We were guests at a Memorial Day celebration. Children ran around laughing and playing, and adults sat chatting and sipping cool summer drinks. Curiosity captured the crowd’s attention when a huge truck backed up the long, narrow driveway. As everyone watched, the drivers got out, adjusted some mechanical gadgets, and slowly raised a huge, portable rock wall.
The kids swiftly lined up to give it a try, and with the complete fearlessness most children possess, scrambled to the top and rang the bell of success. There wasn’t really anything to be afraid of since they were all belted into place, and three people could climb side by side and talk to each other, so gradually the adults tried it, too.
“Come on; let’s go get in line,” Neil urged. “No, you go ahead without me.” I had all sorts of good excuses: I don’t have the right shoes, I forgot my sunglasses, I have to help the hostess, but as I watched everyone else having fun, I gradually convinced myself to try it.
With all the nerve I could muster, I started the climb. The belt wrapped around me like a diaper so there was no way to fall. Yes, I thought, this is fun and safe! Concentrating on each foot and looking closely at the wall’s indentations in my path, I slowly made my way up. I specifically avoided looking down just to prevent any sudden panic and within a few minutes I made it to the top and proudly rang the bell.
“Woo hoo!” My daughters called up to me. “Way to go, Col!” Neil yelled. I enjoyed my success and the fabulous view of fields and farmland until I realized there was a line below me waiting for a turn. It was time to go down.
Oh dear, it was time to go down. It was one thing to look out at the world in the distance, but it was a whole other thing to look straight down at see how high I had come, and I was paralyzed with fear. I willed my hands to let go of the ripples in the wall but I couldn’t move them. I slowed my breathing and decided to work on my feet first. I wiggled my right foot, trying to find a safe hold without having to look. I couldn’t find one.
This is ridiculous, I thought. You climbed up, now just reverse the whole process and go down. It sounded so easy in my head. Taking another deep breath, I looked ever so slightly to the right. This time I spotted a foothold about three feet away and slid my foot into it. Unfortunately, now I was splayed out like a starfish across the wall. The children below recognized my fear and called up all sorts of recommendations.
“Move your right hand down three inches!”
“No, move your left foot first!”
“Just hold the rope and jump. You can’t fall!”
All well intentioned advice, but the fact remained. I couldn’t move.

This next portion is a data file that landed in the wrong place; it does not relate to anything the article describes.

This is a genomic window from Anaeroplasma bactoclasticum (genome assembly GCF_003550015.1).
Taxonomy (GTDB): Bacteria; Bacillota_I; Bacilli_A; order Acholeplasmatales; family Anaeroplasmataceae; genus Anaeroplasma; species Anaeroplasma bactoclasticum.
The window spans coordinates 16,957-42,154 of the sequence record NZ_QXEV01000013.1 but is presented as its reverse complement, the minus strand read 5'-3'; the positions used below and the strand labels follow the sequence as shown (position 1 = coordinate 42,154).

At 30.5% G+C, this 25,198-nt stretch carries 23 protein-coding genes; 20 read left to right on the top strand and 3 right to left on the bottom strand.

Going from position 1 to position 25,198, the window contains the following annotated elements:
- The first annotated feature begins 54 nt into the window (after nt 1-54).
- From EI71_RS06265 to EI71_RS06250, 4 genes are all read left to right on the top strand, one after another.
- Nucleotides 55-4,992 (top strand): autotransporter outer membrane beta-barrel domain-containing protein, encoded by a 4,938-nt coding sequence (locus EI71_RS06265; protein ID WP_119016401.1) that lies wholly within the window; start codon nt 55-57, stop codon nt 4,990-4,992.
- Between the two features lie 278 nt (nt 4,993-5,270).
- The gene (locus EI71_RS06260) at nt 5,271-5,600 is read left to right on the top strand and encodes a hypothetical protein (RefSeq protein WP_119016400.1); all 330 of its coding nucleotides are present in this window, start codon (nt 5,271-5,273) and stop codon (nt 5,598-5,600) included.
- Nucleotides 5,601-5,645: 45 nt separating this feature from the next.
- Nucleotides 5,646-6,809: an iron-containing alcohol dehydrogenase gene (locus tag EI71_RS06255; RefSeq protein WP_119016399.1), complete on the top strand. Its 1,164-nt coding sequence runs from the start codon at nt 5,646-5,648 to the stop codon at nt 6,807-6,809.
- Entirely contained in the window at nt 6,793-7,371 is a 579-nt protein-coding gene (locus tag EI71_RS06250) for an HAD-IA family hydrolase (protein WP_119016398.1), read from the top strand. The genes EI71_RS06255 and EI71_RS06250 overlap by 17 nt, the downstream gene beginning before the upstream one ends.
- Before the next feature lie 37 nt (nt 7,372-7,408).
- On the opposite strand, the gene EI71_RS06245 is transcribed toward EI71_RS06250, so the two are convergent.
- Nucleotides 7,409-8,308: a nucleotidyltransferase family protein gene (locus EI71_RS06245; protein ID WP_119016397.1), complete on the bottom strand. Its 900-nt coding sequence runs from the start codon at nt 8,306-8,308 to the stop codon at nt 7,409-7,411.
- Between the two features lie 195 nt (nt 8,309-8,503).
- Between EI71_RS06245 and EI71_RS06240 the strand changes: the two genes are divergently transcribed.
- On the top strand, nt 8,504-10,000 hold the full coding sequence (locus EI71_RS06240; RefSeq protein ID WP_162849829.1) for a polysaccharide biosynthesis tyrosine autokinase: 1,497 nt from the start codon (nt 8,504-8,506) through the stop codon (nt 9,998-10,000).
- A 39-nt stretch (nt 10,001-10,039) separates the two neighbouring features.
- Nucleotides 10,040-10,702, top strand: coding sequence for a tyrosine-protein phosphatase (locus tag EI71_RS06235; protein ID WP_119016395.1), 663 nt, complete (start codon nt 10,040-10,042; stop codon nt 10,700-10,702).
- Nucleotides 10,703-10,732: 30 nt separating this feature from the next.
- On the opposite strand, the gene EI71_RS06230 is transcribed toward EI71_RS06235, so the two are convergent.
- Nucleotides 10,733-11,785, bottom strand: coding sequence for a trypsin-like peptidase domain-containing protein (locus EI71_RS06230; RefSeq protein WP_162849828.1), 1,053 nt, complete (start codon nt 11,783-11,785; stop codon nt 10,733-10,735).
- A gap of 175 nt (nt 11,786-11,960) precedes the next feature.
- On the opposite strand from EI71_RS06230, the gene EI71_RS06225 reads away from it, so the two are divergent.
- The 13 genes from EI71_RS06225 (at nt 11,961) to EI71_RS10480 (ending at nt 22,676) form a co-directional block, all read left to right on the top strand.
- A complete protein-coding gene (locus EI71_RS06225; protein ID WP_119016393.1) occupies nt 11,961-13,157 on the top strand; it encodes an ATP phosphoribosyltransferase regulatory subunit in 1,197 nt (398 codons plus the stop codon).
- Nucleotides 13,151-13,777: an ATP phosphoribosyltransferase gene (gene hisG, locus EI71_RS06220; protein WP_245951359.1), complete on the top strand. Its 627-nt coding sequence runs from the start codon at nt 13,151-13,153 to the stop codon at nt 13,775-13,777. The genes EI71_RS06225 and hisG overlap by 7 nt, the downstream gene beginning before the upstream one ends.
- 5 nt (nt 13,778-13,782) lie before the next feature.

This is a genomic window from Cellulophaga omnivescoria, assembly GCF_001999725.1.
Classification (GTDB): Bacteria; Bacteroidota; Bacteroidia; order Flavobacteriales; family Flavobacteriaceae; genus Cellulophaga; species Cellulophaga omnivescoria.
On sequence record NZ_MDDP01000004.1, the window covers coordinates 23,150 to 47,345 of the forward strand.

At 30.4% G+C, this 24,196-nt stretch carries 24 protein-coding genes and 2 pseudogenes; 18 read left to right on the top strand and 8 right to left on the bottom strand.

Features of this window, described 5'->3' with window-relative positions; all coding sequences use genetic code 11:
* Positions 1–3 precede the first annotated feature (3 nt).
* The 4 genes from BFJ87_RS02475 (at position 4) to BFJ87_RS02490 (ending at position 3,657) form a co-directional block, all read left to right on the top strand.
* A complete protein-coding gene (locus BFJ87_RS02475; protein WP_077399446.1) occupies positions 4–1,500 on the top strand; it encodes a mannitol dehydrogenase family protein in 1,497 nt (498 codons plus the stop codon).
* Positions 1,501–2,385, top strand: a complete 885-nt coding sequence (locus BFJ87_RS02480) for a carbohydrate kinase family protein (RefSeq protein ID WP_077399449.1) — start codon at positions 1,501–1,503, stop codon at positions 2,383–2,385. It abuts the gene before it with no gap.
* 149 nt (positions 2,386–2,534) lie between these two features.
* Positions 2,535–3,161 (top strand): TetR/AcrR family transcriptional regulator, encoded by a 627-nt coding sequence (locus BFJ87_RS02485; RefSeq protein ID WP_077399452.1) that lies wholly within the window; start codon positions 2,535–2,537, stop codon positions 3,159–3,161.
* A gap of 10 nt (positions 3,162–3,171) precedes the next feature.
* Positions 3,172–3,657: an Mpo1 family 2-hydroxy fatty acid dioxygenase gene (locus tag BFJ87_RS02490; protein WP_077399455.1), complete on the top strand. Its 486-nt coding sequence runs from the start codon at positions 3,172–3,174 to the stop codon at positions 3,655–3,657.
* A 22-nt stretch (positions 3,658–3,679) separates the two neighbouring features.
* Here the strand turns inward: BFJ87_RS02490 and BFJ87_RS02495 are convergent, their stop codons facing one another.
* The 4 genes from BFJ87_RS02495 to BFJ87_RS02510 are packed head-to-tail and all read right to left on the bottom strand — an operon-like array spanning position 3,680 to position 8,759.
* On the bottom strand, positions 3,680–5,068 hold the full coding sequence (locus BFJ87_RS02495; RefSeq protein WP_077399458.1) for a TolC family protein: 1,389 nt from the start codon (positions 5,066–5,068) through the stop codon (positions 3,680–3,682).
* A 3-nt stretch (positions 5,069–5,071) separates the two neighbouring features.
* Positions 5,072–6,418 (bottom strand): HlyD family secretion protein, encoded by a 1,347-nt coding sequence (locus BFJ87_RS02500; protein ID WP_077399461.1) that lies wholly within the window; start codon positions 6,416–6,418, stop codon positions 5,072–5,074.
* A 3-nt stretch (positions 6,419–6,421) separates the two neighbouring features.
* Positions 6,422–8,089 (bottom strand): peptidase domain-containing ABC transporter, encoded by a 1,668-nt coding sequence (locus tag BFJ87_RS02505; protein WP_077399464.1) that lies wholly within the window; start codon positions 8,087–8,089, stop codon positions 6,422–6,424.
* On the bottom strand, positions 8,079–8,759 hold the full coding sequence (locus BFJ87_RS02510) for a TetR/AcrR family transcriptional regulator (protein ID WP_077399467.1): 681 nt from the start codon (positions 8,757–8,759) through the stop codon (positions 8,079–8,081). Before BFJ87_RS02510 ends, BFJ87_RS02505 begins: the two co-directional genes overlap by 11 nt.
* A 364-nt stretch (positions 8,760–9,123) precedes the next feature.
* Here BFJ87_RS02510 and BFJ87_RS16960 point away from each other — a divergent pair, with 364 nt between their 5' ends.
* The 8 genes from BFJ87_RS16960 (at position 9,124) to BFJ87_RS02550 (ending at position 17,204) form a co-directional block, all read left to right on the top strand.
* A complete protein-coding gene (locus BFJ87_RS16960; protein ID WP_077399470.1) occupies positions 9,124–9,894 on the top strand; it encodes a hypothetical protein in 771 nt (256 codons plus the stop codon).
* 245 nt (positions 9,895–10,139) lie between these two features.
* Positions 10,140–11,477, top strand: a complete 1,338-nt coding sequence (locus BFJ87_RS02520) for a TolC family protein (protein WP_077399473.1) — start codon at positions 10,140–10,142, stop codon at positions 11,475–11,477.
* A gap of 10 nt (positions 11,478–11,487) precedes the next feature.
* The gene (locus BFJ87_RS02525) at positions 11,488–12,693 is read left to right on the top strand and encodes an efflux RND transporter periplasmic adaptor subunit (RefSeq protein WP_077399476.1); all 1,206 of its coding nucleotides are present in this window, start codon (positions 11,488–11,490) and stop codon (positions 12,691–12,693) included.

I heard some commotion below and then suddenly Neil was next to me on the wall.
“Hi,” he said. “Need some help?”
“I don’t see how you can help. You can’t carry me down and I can’t move.”
“Of course you can. You just need to stop thinking about how high we are.”
“I know that, I just can’t do it,” I whined.
“Ok, then let’s just sit here and chat for a while,” he said. “Did you have any of that spinach dip? It was delicious.”
“Yes, it was good, but I really liked those honeyed melon balls.”
We chatted about the party for a few minutes, and then he said,” Col, brush that fly away from your head.” Without even thinking about it, I did, and the instinctively reached out for a different ledge to grab. I smiled, realizing that, of course, I could move. Over the next 15 minutes, Neil talked me all the way down, step by step. “Move your left foot a little to your left and then look over your shoulder. You’ll be able to see the apple tree.” Reach about six inches to the right and you’ll be able to see the kids in the yard blowing bubbles. So it went, and with each step he pointed out something lovely to distract me.
By the time we got to the bottom I felt great. I wasn’t anxious or stressed; in fact I was calmer and more peaceful than when I started out. It was great lesson in mindfulness. Concentrating on being stuck on the top of the wall paralyzed me from being able to move on. Focusing instead on all the good things I could see along the way down connected me back into the moment and distracted me from my fear.
In her book, “Healing After Loss,” Martha Whitmore Hickman tells a story about a young boy. Faced with the outpouring of food and kindness after his father’s death, he remarks, “There are so many good things, and only one bad thing.” I think about that story a lot since Neil died. I can’t let the one bad thing obscure all the good things.
Don’t get me wrong, sometimes I still feel paralyzed with grief and fear, but then I remember the day on the rock wall. I bring myself back to this one moment and treasure the blessings in it. Once I enjoy that single moment, I take a step into the next one, and discover the blessing there. All I need to do is take one step at a time, just like climbing down the wall. You can’t look to the bottom or you’ll lose sight of where you are. You can’t look back to the top, or you could lose your footing. You simply concentrate on where you are and then move to the next foothold, the next moment. And look around, because even when there is one bad thing, there are still lots of good things.